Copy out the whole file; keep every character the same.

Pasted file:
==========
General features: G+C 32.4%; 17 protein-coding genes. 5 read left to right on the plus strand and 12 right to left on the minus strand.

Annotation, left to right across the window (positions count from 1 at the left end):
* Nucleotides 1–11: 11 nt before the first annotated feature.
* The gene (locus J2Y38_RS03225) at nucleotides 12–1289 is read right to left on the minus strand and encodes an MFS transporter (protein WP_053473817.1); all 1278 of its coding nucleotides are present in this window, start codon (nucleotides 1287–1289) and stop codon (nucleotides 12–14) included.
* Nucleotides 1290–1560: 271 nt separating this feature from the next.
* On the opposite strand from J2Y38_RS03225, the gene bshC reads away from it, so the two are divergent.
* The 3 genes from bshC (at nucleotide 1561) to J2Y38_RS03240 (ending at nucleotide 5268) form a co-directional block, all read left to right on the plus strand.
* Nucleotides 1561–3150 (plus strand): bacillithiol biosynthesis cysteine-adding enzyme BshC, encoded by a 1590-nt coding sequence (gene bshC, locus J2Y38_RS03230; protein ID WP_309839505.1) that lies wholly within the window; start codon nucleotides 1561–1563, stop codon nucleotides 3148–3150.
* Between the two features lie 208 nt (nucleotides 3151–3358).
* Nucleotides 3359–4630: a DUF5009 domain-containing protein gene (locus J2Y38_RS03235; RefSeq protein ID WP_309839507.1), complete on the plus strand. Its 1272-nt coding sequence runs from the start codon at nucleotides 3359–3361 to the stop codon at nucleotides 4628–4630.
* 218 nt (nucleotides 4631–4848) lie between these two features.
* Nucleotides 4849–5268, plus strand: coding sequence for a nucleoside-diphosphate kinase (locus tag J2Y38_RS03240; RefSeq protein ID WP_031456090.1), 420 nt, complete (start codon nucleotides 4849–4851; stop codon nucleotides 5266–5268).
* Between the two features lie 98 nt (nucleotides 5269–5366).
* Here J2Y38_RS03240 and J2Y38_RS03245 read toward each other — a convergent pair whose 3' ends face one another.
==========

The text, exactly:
General features: G+C 32.4%; 17 protein-coding genes. 5 read left to right on the plus strand and 12 right to left on the minus strand.

Annotation, left to right across the window (positions count from 1 at the left end):
* Nucleotides 1–11: 11 nt before the first annotated feature.
* The gene (locus J2Y38_RS03225) at nucleotides 12–1289 is read right to left on the minus strand and encodes an MFS transporter (protein WP_053473817.1); all 1278 of its coding nucleotides are present in this window, start codon (nucleotides 1287–1289) and stop codon (nucleotides 12–14) included.
* Nucleotides 1290–1560: 271 nt separating this feature from the next.
* On the opposite strand from J2Y38_RS03225, the gene bshC reads away from it, so the two are divergent.
* The 3 genes from bshC (at nucleotide 1561) to J2Y38_RS03240 (ending at nucleotide 5268) form a co-directional block, all read left to right on the plus strand.
* Nucleotides 1561–3150 (plus strand): bacillithiol biosynthesis cysteine-adding enzyme BshC, encoded by a 1590-nt coding sequence (gene bshC, locus J2Y38_RS03230; protein ID WP_309839505.1) that lies wholly within the window; start codon nucleotides 1561–1563, stop codon nucleotides 3148–3150.
* Between the two features lie 208 nt (nucleotides 3151–3358).
* Nucleotides 3359–4630: a DUF5009 domain-containing protein gene (locus J2Y38_RS03235; RefSeq protein ID WP_309839507.1), complete on the plus strand. Its 1272-nt coding sequence runs from the start codon at nucleotides 3359–3361 to the stop codon at nucleotides 4628–4630.
* 218 nt (nucleotides 4631–4848) lie between these two features.
* Nucleotides 4849–5268, plus strand: coding sequence for a nucleoside-diphosphate kinase (locus tag J2Y38_RS03240; RefSeq protein ID WP_031456090.1), 420 nt, complete (start codon nucleotides 4849–4851; stop codon nucleotides 5266–5268).
* Between the two features lie 98 nt (nucleotides 5269–5366).
* Here J2Y38_RS03240 and J2Y38_RS03245 read toward each other — a convergent pair whose 3' ends face one another.